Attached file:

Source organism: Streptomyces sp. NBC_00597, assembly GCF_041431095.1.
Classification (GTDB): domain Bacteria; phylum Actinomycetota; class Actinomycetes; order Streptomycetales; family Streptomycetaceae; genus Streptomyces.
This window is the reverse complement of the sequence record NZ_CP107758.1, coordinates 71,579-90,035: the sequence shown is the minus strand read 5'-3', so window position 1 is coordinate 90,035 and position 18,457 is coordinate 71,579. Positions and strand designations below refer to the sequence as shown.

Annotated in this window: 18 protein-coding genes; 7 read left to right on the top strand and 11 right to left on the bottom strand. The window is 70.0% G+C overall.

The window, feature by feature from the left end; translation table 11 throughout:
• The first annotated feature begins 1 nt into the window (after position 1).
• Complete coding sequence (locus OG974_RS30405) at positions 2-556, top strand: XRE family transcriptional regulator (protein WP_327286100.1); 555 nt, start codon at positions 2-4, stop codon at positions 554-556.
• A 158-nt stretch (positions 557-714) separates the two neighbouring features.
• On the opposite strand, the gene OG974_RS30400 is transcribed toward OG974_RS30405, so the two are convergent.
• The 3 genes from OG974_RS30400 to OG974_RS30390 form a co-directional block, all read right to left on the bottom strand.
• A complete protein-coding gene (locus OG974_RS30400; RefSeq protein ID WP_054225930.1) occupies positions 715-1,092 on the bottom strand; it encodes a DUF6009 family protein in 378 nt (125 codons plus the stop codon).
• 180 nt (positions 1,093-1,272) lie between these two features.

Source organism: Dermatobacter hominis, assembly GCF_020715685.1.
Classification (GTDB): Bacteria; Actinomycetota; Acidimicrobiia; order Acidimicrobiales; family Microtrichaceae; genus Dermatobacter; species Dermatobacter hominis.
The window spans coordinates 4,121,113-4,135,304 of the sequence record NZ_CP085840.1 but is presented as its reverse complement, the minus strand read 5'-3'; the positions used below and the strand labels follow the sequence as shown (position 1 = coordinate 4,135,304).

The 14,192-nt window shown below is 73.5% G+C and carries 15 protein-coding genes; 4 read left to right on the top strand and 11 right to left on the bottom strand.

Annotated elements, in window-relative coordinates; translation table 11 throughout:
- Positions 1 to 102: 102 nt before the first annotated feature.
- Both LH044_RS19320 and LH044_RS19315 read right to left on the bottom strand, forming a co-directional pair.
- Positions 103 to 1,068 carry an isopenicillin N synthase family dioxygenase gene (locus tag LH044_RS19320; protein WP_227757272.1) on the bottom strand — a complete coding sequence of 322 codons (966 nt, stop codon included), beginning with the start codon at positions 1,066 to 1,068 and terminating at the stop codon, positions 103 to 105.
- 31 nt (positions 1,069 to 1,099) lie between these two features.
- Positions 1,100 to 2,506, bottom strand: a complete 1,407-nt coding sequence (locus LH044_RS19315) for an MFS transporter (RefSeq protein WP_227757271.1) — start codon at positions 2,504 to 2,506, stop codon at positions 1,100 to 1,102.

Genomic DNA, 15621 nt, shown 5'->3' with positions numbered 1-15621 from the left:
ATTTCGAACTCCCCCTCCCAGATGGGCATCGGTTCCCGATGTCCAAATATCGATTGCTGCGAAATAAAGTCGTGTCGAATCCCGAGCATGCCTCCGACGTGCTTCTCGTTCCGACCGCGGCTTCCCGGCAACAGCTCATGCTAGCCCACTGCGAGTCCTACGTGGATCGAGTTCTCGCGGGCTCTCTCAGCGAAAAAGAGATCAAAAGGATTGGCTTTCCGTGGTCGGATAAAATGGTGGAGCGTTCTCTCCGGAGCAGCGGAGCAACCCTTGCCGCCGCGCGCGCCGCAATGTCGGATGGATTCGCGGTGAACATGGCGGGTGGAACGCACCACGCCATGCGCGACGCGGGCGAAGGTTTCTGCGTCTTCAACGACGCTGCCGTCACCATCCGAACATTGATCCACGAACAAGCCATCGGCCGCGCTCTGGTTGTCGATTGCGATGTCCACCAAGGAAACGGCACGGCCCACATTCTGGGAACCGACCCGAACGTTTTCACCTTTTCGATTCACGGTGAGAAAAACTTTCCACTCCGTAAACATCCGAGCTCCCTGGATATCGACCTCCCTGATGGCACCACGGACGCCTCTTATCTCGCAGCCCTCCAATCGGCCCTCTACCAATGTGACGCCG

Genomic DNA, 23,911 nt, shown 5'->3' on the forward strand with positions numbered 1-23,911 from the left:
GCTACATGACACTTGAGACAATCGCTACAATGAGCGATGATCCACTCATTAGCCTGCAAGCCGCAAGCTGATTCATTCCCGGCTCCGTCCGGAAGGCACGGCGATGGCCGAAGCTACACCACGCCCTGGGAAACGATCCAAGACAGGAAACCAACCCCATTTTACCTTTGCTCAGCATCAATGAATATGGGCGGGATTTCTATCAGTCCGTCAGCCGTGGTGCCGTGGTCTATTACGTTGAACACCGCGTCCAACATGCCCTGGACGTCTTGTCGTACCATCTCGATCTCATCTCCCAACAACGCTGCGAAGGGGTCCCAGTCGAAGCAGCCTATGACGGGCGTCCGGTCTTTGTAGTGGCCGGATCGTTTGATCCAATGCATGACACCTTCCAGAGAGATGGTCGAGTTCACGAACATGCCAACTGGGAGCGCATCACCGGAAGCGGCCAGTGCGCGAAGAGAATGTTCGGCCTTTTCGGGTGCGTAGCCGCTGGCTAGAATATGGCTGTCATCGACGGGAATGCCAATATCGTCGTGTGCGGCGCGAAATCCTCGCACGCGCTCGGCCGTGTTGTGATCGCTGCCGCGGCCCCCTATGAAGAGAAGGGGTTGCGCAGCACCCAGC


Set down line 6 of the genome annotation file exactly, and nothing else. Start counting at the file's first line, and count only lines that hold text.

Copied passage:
• The first annotated feature begins 1 nt into the window (after position 1).